Urban density and Covid-19: towards an adaptive approach

Published on Feb 10, 2021
· DOI :10.5334/BC.89
Jacques Teller21
Estimated H-index: 21
(University of Liège)
Sources
Abstract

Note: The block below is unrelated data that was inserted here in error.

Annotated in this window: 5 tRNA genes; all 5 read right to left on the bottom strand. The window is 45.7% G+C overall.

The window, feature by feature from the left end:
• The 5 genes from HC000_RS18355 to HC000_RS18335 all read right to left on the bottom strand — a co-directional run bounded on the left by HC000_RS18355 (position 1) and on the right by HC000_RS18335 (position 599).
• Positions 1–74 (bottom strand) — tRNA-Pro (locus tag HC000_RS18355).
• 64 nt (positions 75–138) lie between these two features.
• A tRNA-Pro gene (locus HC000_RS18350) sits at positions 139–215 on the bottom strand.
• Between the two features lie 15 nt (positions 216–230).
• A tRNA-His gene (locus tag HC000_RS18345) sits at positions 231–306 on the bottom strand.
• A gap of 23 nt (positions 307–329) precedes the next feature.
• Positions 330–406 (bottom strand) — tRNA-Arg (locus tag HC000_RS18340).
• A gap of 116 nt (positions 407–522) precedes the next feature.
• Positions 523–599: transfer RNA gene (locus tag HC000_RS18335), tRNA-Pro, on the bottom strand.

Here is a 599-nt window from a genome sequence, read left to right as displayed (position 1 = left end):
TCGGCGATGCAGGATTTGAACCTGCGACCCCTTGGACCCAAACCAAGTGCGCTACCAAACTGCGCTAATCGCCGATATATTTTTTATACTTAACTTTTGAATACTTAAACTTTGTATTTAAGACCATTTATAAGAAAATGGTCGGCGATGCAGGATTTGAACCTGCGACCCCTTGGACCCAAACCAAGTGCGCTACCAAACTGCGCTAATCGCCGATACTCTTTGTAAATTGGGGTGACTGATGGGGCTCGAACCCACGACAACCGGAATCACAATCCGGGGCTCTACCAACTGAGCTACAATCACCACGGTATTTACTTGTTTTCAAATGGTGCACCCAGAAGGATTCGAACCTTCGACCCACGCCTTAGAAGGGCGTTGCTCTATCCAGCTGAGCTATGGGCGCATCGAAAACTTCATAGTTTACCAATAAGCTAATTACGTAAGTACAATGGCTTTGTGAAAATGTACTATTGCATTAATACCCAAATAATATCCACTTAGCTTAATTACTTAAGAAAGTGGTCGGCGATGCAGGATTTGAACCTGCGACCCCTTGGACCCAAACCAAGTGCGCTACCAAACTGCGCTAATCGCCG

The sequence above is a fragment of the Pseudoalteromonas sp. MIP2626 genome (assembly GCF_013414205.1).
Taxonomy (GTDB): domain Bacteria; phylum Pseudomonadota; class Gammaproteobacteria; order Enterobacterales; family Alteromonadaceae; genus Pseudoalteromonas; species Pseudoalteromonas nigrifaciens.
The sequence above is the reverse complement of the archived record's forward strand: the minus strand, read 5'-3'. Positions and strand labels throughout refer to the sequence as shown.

A literature review and analysis is presented on the influence that urban density has on the diffusion of Covid-19. Six main categories of factors are identified: urban settlement, socioeconomic factors, urban services, urban environment, policies and time. At this stage there is no scientific consensus about the effect of density. Urban connectivity appears to play a bigger role in the diffusion of the pandemic. Important gaps are identified in the literature on the compared governance of risk and the density at the building level. More research should be directed to the evaluation of adaptation measures adopted by cities, communities and individuals. The relation between urban density and health issues should be framed in a vulnerability perspective, considering the interplay between exposure, sensitivity and the adaptive capacity of cities. Policy relevance Given the lack of consensus between scientific studies, it is too early to reverse the existing policies and recommendations that promote dense and compact development. Instead, more attention should be paid to the types/conditions of density and the equitable access to urban services and green infrastructures in order to minimise risks and lower the burden of social-distancing measures in dense environments. Resilience policies should focus on addressing deficiencies in the existing urban environment that are at the core of the epidemic outbreak. These policies should be based on a close collaboration with local communities and intermediate actors (e.g. planners, architects, health officials, etc.) to address social, economic and technological inequalities.
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